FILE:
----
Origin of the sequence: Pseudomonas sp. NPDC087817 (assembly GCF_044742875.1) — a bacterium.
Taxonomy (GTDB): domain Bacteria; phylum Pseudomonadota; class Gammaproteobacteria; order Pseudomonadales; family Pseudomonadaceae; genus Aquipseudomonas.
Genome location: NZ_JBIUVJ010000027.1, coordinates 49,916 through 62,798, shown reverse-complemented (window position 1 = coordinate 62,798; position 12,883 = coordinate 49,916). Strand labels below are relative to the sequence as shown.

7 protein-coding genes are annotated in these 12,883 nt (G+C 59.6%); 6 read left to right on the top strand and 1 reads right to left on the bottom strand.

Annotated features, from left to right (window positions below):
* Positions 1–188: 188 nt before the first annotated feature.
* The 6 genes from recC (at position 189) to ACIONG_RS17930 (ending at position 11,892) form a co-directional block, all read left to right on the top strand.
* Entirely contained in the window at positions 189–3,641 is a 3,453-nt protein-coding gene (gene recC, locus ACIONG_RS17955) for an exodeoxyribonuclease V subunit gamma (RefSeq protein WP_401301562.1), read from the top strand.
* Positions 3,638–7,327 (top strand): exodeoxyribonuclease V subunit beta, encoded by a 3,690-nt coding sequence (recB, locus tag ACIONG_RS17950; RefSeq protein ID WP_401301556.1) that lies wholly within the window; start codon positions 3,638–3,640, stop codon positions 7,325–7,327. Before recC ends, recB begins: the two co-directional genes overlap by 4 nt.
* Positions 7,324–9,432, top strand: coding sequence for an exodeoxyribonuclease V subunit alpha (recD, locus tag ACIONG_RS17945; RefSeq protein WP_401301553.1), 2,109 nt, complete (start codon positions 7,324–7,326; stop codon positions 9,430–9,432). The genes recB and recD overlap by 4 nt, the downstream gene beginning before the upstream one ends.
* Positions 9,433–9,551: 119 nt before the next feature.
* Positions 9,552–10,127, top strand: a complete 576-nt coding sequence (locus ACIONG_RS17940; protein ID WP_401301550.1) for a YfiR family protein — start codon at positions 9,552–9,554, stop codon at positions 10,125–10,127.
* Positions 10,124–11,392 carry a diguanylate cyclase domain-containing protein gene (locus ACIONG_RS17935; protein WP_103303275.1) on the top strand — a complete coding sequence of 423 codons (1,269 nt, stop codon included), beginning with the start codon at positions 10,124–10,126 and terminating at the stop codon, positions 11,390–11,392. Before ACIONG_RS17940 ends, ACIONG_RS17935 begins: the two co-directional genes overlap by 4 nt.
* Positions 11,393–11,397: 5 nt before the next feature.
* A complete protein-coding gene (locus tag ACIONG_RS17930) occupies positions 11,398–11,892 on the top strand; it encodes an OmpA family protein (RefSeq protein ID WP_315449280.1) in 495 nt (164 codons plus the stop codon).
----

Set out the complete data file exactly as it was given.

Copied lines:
Origin of the sequence: Pseudomonas sp. NPDC087817 (assembly GCF_044742875.1) — a bacterium.
Taxonomy (GTDB): domain Bacteria; phylum Pseudomonadota; class Gammaproteobacteria; order Pseudomonadales; family Pseudomonadaceae; genus Aquipseudomonas.
Genome location: NZ_JBIUVJ010000027.1, coordinates 49,916 through 62,798, shown reverse-complemented (window position 1 = coordinate 62,798; position 12,883 = coordinate 49,916). Strand labels below are relative to the sequence as shown.

7 protein-coding genes are annotated in these 12,883 nt (G+C 59.6%); 6 read left to right on the top strand and 1 reads right to left on the bottom strand.

Annotated features, from left to right (window positions below):
* Positions 1–188: 188 nt before the first annotated feature.
* The 6 genes from recC (at position 189) to ACIONG_RS17930 (ending at position 11,892) form a co-directional block, all read left to right on the top strand.
* Entirely contained in the window at positions 189–3,641 is a 3,453-nt protein-coding gene (gene recC, locus ACIONG_RS17955) for an exodeoxyribonuclease V subunit gamma (RefSeq protein WP_401301562.1), read from the top strand.
* Positions 3,638–7,327 (top strand): exodeoxyribonuclease V subunit beta, encoded by a 3,690-nt coding sequence (recB, locus tag ACIONG_RS17950; RefSeq protein ID WP_401301556.1) that lies wholly within the window; start codon positions 3,638–3,640, stop codon positions 7,325–7,327. Before recC ends, recB begins: the two co-directional genes overlap by 4 nt.
* Positions 7,324–9,432, top strand: coding sequence for an exodeoxyribonuclease V subunit alpha (recD, locus tag ACIONG_RS17945; RefSeq protein WP_401301553.1), 2,109 nt, complete (start codon positions 7,324–7,326; stop codon positions 9,430–9,432). The genes recB and recD overlap by 4 nt, the downstream gene beginning before the upstream one ends.
* Positions 9,433–9,551: 119 nt before the next feature.
* Positions 9,552–10,127, top strand: a complete 576-nt coding sequence (locus ACIONG_RS17940; protein ID WP_401301550.1) for a YfiR family protein — start codon at positions 9,552–9,554, stop codon at positions 10,125–10,127.
* Positions 10,124–11,392 carry a diguanylate cyclase domain-containing protein gene (locus ACIONG_RS17935; protein WP_103303275.1) on the top strand — a complete coding sequence of 423 codons (1,269 nt, stop codon included), beginning with the start codon at positions 10,124–10,126 and terminating at the stop codon, positions 11,390–11,392. Before ACIONG_RS17940 ends, ACIONG_RS17935 begins: the two co-directional genes overlap by 4 nt.
* Positions 11,393–11,397: 5 nt before the next feature.
* A complete protein-coding gene (locus tag ACIONG_RS17930) occupies positions 11,398–11,892 on the top strand; it encodes an OmpA family protein (RefSeq protein ID WP_315449280.1) in 495 nt (164 codons plus the stop codon).